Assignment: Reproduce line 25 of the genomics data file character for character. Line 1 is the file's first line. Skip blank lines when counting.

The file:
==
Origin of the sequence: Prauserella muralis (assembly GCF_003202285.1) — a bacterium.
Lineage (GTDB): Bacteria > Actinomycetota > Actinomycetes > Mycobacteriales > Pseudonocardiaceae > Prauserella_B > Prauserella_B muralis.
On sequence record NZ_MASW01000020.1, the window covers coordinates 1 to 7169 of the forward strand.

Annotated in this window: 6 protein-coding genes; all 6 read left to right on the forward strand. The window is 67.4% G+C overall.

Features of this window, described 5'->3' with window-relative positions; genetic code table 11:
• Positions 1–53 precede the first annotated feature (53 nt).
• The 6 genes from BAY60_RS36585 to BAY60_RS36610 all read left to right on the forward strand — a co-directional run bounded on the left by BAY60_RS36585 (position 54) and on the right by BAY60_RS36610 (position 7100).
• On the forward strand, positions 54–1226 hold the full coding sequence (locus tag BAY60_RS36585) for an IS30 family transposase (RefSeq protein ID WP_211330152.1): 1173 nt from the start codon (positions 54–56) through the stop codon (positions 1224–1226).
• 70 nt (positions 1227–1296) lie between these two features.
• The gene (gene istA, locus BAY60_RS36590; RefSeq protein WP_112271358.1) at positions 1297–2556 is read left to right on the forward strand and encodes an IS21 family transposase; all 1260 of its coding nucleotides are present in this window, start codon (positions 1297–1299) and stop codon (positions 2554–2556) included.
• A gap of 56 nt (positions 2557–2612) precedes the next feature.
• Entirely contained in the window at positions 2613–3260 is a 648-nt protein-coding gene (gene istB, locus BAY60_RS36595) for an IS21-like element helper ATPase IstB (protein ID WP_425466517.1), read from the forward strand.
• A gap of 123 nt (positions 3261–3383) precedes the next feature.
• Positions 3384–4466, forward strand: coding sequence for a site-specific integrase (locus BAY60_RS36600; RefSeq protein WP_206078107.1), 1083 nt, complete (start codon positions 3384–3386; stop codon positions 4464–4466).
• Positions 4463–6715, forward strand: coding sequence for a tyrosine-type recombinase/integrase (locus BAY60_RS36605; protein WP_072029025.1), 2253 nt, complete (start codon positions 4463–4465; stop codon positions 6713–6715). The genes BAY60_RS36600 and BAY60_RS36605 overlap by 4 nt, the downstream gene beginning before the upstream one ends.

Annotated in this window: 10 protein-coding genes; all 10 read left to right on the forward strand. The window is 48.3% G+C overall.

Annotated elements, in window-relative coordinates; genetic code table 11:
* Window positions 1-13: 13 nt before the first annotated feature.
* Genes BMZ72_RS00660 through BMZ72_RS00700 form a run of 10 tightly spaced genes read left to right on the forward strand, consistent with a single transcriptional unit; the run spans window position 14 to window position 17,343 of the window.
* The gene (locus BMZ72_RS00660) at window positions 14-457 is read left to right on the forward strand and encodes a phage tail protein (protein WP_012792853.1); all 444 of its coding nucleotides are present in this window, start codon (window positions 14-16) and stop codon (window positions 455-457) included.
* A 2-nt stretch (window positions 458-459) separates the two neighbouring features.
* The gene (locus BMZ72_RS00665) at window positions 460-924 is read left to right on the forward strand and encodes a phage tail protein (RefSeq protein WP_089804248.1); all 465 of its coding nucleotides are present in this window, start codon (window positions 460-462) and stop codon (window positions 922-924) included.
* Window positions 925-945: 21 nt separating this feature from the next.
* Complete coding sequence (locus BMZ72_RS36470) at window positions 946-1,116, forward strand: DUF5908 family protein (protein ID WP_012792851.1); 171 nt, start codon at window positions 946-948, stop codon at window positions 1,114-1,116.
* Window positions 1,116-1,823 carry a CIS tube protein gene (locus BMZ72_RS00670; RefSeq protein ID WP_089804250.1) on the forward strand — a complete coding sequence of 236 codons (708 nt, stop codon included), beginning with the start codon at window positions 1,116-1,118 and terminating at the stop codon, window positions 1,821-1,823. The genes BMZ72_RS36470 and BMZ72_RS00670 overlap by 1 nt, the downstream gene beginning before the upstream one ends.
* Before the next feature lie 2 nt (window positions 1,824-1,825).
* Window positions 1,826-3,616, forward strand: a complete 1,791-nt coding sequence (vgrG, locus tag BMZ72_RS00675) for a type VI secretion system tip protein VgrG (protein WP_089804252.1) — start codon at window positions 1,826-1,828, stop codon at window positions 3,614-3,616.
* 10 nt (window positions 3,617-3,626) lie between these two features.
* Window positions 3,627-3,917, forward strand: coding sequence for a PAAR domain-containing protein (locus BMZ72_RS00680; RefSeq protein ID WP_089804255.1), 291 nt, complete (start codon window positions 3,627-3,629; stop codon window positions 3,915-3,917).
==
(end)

* Window positions 1,116-1,823 carry a CIS tube protein gene (locus BMZ72_RS00670; RefSeq protein ID WP_089804250.1) on the forward strand — a complete coding sequence of 236 codons (708 nt, stop codon included), beginning with the start codon at window positions 1,116-1,118 and terminating at the stop codon, window positions 1,821-1,823. The genes BMZ72_RS36470 and BMZ72_RS00670 overlap by 1 nt, the downstream gene beginning before the upstream one ends.